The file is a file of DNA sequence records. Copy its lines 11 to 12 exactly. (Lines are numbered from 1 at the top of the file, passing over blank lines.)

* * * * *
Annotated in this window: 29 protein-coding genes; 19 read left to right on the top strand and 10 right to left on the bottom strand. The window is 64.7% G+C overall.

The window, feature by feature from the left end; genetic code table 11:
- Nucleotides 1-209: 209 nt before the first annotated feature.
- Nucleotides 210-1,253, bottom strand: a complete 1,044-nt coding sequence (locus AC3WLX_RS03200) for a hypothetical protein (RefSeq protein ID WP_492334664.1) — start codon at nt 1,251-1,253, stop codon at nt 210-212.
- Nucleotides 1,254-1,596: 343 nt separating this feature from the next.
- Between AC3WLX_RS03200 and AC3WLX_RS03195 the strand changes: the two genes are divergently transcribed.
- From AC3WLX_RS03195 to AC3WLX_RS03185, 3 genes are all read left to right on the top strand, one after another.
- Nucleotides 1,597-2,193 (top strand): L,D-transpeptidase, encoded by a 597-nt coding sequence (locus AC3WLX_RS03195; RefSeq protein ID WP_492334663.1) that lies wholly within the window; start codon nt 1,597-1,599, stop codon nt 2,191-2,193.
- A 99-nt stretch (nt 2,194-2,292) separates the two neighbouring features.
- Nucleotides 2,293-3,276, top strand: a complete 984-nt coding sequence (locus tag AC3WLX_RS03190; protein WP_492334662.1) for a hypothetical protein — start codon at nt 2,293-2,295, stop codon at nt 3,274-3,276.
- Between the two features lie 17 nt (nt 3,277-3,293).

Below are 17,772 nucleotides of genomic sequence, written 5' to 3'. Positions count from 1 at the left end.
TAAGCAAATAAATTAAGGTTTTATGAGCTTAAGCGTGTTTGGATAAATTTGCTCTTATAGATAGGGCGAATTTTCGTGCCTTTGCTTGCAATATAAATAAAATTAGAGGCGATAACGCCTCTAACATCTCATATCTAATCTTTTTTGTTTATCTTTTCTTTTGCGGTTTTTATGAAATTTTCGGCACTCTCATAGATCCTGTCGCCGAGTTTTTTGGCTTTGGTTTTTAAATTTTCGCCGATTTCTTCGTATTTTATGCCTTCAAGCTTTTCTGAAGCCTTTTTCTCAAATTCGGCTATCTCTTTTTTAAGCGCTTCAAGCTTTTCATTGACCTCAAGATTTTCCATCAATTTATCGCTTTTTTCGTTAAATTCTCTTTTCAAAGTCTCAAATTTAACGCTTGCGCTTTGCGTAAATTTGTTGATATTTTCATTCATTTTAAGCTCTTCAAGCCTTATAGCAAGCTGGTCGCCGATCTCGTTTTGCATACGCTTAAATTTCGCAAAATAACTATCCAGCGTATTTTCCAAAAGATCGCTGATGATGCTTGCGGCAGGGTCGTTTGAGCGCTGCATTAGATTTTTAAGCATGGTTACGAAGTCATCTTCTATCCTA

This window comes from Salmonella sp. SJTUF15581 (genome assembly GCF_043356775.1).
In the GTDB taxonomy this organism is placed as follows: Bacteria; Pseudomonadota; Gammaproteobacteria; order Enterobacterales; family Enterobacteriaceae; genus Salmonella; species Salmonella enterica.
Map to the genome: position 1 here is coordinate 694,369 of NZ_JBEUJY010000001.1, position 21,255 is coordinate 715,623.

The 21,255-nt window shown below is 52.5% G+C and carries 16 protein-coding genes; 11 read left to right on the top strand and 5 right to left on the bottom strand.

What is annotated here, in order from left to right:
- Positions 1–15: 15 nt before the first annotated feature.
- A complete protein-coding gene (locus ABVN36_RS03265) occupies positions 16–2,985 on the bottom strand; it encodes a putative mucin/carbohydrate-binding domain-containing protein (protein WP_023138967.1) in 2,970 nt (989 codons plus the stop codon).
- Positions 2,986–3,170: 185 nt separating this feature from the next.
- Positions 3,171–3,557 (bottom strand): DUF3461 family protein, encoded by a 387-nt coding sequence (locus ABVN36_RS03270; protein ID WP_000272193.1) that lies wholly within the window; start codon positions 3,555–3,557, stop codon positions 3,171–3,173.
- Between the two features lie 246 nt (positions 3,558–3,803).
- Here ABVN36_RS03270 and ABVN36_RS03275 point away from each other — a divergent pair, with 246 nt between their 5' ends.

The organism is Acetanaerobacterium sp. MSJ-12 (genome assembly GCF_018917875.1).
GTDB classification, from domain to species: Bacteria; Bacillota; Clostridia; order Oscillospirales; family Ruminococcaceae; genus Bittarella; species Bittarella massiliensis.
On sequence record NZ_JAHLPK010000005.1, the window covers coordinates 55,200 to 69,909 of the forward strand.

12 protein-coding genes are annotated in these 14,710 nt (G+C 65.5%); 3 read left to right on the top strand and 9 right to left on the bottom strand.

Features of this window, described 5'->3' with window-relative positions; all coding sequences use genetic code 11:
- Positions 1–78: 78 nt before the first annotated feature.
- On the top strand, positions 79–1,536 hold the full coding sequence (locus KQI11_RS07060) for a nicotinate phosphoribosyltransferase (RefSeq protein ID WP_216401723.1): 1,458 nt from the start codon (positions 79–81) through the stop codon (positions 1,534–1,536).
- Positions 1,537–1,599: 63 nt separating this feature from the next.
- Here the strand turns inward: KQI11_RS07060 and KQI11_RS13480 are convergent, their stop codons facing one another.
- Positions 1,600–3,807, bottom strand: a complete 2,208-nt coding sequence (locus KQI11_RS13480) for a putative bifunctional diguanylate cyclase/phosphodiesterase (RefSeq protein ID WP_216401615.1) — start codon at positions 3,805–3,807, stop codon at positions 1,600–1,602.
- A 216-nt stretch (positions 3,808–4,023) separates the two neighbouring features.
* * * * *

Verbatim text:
- Between the two features lie 17 nt (nt 3,277-3,293).

Below are 17,772 nucleotides of genomic sequence, written 5' to 3'. Positions count from 1 at the left end.